Vientiane Times, 15 August 2013
At least 10 foreign and local journalists plan to visit the under-construction Xayaboury dam this week to see firsthand the environmentally-friendly technology being used to develop the run-of-river dam.
The visit is scheduled to take place on August 15-18 and will bring to more than 20 the number of groups that have visited the dam site and resettlement villages so far, with more than 10 of the delegations consisting of foreign diplomats and journalists.
The latest is being organised by the government and the project’s shareholding developers to demonstrate the government’s commitment to develop the 1,285MW hydropower plant as a ‘transparent’ dam.
The government defines the concept of a transparent dam as giving the opportunity for interested parties to visit the construction site and get answers to their questions from experts, to address any issues they have or concerns that may arise.
“There is nothing to hide. We are developing a dam with sustainable features based on the government’s policy,” said the government coordinator for the project, Mr Khamchanh Pharagnok, who is Deputy Director General of the Energy Business Department, Ministry of Energy and Mines.
The journalists scheduled to travel today to the US$3.5 billion dam come from the United Kingdom, Switzerland, Canada and the Philippines, along with six local reporters. Experts will explain the sustainable development of the dam and the group will then visit the purpose-built villages where local communities are being relocated to make way for the dam.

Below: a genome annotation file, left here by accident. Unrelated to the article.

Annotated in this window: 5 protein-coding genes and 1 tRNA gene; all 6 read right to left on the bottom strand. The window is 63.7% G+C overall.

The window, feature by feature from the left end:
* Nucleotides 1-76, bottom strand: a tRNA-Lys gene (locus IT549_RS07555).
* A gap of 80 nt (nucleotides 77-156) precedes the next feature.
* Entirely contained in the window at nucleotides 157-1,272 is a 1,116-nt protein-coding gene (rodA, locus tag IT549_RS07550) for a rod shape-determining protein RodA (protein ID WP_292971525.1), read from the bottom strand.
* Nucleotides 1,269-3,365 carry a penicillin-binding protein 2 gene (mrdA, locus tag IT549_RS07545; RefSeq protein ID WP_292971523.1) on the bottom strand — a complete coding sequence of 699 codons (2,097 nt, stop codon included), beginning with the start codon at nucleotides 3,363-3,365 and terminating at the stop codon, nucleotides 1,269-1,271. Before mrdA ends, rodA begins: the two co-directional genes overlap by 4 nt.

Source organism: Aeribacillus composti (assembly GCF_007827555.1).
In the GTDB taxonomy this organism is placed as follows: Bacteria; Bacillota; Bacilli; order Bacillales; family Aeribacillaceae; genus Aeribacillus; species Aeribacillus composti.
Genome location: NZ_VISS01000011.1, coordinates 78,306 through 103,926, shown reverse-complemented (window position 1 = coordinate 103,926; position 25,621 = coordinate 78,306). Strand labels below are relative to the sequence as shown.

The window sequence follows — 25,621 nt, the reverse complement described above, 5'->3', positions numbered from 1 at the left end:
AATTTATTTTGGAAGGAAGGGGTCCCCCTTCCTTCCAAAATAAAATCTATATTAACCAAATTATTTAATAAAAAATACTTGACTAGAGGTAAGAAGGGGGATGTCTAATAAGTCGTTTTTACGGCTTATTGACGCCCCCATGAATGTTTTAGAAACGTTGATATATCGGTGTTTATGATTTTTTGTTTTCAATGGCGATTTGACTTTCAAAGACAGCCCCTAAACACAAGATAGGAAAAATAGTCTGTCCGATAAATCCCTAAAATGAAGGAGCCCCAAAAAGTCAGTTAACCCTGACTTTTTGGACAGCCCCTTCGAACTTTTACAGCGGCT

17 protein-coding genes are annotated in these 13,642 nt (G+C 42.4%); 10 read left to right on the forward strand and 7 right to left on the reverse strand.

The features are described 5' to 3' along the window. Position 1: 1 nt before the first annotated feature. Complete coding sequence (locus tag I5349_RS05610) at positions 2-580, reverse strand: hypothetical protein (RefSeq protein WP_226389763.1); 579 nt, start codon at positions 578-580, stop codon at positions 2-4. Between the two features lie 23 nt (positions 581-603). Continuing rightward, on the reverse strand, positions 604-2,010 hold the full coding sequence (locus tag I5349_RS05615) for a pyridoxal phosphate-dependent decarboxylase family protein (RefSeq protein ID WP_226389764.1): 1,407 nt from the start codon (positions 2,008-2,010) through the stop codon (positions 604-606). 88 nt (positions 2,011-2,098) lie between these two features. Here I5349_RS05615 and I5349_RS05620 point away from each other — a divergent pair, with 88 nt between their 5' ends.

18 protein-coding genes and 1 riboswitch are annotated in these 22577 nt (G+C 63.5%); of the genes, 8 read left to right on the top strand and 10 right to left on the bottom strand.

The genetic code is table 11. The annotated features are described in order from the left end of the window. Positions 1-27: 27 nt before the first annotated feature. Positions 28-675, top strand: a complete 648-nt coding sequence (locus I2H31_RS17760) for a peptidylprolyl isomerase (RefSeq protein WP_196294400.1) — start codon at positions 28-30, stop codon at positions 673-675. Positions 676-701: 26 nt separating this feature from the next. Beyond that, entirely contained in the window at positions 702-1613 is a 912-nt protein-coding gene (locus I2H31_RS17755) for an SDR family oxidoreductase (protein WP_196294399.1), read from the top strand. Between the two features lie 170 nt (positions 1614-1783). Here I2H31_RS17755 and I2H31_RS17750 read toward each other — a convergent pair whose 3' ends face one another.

Foreign journalists who have previously visited the dam came from Thailand, China’s Xinhua, CCTV and Japan’s Asahi Shimbun.
Last weekend the government and the developers organised a trip for the Honorary Consul of Laos to Switzerland, Swiss national Dr Guido Kappeli, who visited the dam and the newly-resettled village of Natoryai.
Following his visit, Dr Kappeli voiced support for the sustainable development of the Xayaboury dam and the Lao government’s sustainable development of hydropower as a whole. Since the government announced its intention to build the dam based on the principle of sustainability, it has taken action accordingly.
Two internationally-recognised consulting companies – Poyry of Switzerland and Compagnie Nationale du Rhone of France – have been employed to oversee construction and ensure the dam is built in line with internationally accepted standards, particularly in relation to sediment flow and fish passage.
The lead engineer of Xayaboury Power, Prat Nantasen, confirmed that all the sediment will be flushed downstream and fish passage facilities will function properly.
Poyry’s senior project manager, Mr Rene Schmidiger, backed the comment, saying he was confident the fish passage and sediment flushing facilities will work well.
Regarding social issues, the developer’s representative in charge of resettlement and livelihood improvement affairs, Mr Soukanh Phongsavath, said the developers have enshrined the government’s compensation policy that commits to providing a better livelihood for displaced communities.
Officials have said the commitments made are not just empty promises, but that all their activities are being carried out accordingly and are open and transparent. This involves allowing foreign visitors and the media to see firsthand what is happening on the ground.